Your office is the hub of your enterprise: You might be a law practice that shares files, a retail operation that utilizes POS systems or a large accounting firm that needs to share databases. Whether you have 2 places, 250, or 2000, they all depend on your primary Internet connection to retrieve data and information. What if your circuit fails? Is it just irritating? Is it going to cause tremendous problems? Are remote offices able to work at all? Process or take new orders? Dispense and receive data? Picking the right a solution can be difficult. Before doing so, be sure you fully understand your requirements. Maybe your software company runs a hosted solution. Maybe that hosted solution is used by hundreds of your customers. Maybe you operate a service that allows other systems to communicate with yours via API. This may be to collect miscellaneous data, calculate prices or shipping prices or other information. What if these other systems have difficulty connecting your servers? How will repeated outages affect your customers? Will they remain customers?
Is the net integral to the proper function of your company? Do you rely on it entirely? Your employees or representatives will not be able to make outgoing phone calls if your circuits go down. No calls could be answered either. You are now officially out of company. While most reputable call centers are already aware and using redundancy, is it enough? Are you really getting the dependable service you need form your providers? Are you using providers that are truly reliable? Is the quality of service sufficient for your calls to be clear and reliable?
Clearly, there are many choices. Your choices will largely rely on your budget, in addition to the other requirements of your business. In review:
Sometimes redundancy is not essential to you. For example, If you are a small organization, with just one office location, a single access to The web circuit may be adequate. You may get by with one 50, 10 or even 5 megabyte circuit. Gigabit service and Metro Ethernet options seem expensive. If you are in a lit building, however, they can be less than you think. Look into it. Speak with our engineers about what is right for you. Prices vary with location and circuit availability.
Having a medium or mid-sized company in San Leandro, California requires that you have higher-speed access to the web. Your choices include: Metro Ethernet, gigabit Internet or other high-speed circuits. Optimally, multiple providers and multiple circuits will give you the most redundancy. Achieving this may cost extra but it won’t double your costs. Two 50-megabyte circuits may be more cost effective than a single 100 circuit. Again, costs vary. Availability also varies. Call one of our experts to learn what is available in your specific area.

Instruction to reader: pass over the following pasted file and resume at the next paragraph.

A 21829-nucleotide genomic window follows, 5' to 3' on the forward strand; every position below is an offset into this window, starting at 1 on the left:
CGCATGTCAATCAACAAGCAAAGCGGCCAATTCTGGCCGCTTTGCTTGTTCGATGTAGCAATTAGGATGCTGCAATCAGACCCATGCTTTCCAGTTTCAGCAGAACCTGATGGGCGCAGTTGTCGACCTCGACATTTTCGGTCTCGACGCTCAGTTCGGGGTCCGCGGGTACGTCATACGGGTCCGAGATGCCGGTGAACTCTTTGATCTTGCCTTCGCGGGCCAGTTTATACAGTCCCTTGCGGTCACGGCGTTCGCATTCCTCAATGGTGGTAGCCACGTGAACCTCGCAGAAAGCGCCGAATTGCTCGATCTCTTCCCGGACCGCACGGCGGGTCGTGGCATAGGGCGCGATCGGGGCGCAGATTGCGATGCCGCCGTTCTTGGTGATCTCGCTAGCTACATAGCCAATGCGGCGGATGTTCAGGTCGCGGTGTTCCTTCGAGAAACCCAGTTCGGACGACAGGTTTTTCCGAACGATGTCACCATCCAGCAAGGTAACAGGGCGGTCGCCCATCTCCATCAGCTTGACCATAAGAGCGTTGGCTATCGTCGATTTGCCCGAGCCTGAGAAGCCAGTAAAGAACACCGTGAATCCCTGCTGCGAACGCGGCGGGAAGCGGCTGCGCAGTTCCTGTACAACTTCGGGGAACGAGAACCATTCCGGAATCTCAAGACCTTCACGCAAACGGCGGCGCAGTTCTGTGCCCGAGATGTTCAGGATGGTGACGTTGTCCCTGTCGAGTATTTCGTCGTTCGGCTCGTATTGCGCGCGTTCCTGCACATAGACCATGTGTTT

Companies with multiple locations are most at risk for failure. Redundancy is crucial. Multiple providers or carriers are recommended. In addition, consider redundant equipment. Redundant routers and switches can minimize risk also. Here also, examine the Ethernet access services, gigabit Internet and Metro Ethernet providers. Take a careful look at other high-speed Internet access circuit providers before choosing the right one. The right combination of services and providers can positively impact the efficiency of your business.
Companies such as these require the following: Metro Ethernet, gigabit Internet and point-to-point (PPP) high-speed Internet circuits. You must have redundant circuits for multiple providers as well as redundant hardware in your office to ensure your uptime. The last thing you want is interruptions or slowdowns affecting your company. You must provide enough bandwidth to avoid these pitfalls that sometimes occur during sudden usage spikes. It is crucial that not only your circuits have the ability to support a vast number of multiple and simultaneous connects, but your hardware must have the ability to support them as well.
Your business faces great risk of less than adequate bandwidth and failing circuits. The right circuits must meet your demand while keeping you within your budget. The pressure involved in selecting the proper mix of hardware and circuits can be overwhelming.
We have engineers that will analyze your needs, look at your organization requirements and develop an action plan for you… for free!We will look at your current usage, demand levels and scope out a design to give you the resources you need while keeping your company up and running at a reasonable cost.
You can complete the contact form on the right side of this page by clicking here. If you would prefer, please call our office to set up an appointment for an assessment. We can often provide assessments within 48 hours.